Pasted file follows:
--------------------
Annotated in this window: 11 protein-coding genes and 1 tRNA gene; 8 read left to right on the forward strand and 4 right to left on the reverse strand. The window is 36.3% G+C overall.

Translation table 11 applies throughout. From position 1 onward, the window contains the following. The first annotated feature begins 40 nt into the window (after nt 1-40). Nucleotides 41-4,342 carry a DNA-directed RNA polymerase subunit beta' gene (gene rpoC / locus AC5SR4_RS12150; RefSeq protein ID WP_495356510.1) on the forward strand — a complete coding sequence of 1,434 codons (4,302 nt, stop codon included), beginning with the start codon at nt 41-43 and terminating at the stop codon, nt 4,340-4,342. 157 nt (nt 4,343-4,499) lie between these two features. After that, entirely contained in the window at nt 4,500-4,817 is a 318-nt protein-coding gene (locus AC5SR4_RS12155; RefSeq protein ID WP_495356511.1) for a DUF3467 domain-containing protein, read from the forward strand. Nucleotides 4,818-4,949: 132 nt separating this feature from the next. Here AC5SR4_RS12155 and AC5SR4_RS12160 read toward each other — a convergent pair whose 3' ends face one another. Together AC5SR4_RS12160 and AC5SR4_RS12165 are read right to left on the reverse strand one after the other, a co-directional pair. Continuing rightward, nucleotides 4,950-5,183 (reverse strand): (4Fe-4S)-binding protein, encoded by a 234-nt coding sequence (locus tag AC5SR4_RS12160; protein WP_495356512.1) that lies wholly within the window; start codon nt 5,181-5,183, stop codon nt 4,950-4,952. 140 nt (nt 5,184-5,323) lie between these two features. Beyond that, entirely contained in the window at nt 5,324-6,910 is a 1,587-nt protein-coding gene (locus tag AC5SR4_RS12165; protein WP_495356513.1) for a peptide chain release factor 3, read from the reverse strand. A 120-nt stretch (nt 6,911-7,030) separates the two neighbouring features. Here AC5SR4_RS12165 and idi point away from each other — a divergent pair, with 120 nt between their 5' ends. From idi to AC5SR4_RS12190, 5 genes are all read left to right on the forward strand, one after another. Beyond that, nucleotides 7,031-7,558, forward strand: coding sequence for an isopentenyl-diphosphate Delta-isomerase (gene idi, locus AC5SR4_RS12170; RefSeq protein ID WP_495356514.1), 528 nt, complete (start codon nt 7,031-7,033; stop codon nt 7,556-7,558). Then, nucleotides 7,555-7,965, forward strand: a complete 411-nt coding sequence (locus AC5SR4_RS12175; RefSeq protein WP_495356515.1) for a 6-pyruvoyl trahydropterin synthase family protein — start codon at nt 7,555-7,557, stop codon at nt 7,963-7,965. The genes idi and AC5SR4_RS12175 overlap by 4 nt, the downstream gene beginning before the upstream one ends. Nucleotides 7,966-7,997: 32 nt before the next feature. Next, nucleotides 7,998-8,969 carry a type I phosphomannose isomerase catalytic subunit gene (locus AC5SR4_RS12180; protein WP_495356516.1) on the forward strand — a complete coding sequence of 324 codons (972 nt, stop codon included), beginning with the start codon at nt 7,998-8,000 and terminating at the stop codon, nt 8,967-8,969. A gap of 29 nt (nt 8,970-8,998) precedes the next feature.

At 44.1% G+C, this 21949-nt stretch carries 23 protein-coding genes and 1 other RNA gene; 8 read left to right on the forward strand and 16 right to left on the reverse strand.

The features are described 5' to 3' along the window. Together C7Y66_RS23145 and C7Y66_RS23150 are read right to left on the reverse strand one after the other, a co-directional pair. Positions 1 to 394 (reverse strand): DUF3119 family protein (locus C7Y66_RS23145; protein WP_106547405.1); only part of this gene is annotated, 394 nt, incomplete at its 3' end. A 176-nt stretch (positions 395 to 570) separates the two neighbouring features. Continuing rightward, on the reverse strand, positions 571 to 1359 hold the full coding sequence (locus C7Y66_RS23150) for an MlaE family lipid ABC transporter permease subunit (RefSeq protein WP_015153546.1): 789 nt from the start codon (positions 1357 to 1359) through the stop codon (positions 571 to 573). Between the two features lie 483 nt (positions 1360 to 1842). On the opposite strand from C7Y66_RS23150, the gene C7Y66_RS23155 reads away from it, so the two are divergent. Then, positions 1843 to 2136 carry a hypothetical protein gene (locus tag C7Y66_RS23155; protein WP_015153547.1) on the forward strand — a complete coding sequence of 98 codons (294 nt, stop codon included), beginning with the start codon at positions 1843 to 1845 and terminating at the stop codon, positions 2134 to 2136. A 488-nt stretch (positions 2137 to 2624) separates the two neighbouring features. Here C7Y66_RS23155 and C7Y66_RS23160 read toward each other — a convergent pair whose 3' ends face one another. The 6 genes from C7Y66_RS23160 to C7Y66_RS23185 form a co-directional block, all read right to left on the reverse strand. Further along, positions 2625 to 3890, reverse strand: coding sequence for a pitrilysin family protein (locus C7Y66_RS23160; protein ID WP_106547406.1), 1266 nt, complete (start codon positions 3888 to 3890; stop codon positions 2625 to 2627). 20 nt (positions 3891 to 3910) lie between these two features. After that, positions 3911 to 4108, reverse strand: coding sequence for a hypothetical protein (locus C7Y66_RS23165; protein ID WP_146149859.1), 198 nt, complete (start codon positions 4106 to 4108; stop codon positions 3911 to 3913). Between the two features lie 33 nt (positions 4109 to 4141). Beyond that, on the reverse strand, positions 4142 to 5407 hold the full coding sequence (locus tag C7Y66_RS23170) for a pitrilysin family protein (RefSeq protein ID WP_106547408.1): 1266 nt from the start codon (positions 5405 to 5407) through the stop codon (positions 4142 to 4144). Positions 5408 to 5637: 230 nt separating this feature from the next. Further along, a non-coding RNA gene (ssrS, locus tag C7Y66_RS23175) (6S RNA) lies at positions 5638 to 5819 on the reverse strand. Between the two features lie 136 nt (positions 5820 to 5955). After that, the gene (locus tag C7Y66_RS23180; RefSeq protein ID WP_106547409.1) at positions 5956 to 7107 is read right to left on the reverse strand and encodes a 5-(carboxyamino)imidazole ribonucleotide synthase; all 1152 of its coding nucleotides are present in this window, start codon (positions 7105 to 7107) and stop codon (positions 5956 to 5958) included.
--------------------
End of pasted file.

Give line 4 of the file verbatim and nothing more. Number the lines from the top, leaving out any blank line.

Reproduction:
The features are described 5' to 3' along the window. Together C7Y66_RS23145 and C7Y66_RS23150 are read right to left on the reverse strand one after the other, a co-directional pair. Positions 1 to 394 (reverse strand): DUF3119 family protein (locus C7Y66_RS23145; protein WP_106547405.1); only part of this gene is annotated, 394 nt, incomplete at its 3' end. A 176-nt stretch (positions 395 to 570) separates the two neighbouring features. Continuing rightward, on the reverse strand, positions 571 to 1359 hold the full coding sequence (locus C7Y66_RS23150) for an MlaE family lipid ABC transporter permease subunit (RefSeq protein WP_015153546.1): 789 nt from the start codon (positions 1357 to 1359) through the stop codon (positions 571 to 573). Between the two features lie 483 nt (positions 1360 to 1842). On the opposite strand from C7Y66_RS23150, the gene C7Y66_RS23155 reads away from it, so the two are divergent. Then, positions 1843 to 2136 carry a hypothetical protein gene (locus tag C7Y66_RS23155; protein WP_015153547.1) on the forward strand — a complete coding sequence of 98 codons (294 nt, stop codon included), beginning with the start codon at positions 1843 to 1845 and terminating at the stop codon, positions 2134 to 2136. A 488-nt stretch (positions 2137 to 2624) separates the two neighbouring features. Here C7Y66_RS23155 and C7Y66_RS23160 read toward each other — a convergent pair whose 3' ends face one another. The 6 genes from C7Y66_RS23160 to C7Y66_RS23185 form a co-directional block, all read right to left on the reverse strand. Further along, positions 2625 to 3890, reverse strand: coding sequence for a pitrilysin family protein (locus C7Y66_RS23160; protein ID WP_106547406.1), 1266 nt, complete (start codon positions 3888 to 3890; stop codon positions 2625 to 2627). 20 nt (positions 3891 to 3910) lie between these two features. After that, positions 3911 to 4108, reverse strand: coding sequence for a hypothetical protein (locus C7Y66_RS23165; protein ID WP_146149859.1), 198 nt, complete (start codon positions 4106 to 4108; stop codon positions 3911 to 3913). Between the two features lie 33 nt (positions 4109 to 4141). Beyond that, on the reverse strand, positions 4142 to 5407 hold the full coding sequence (locus tag C7Y66_RS23170) for a pitrilysin family protein (RefSeq protein ID WP_106547408.1): 1266 nt from the start codon (positions 5405 to 5407) through the stop codon (positions 4142 to 4144). Positions 5408 to 5637: 230 nt separating this feature from the next. Further along, a non-coding RNA gene (ssrS, locus tag C7Y66_RS23175) (6S RNA) lies at positions 5638 to 5819 on the reverse strand. Between the two features lie 136 nt (positions 5820 to 5955). After that, the gene (locus tag C7Y66_RS23180; RefSeq protein ID WP_106547409.1) at positions 5956 to 7107 is read right to left on the reverse strand and encodes a 5-(carboxyamino)imidazole ribonucleotide synthase; all 1152 of its coding nucleotides are present in this window, start codon (positions 7105 to 7107) and stop codon (positions 5956 to 5958) included.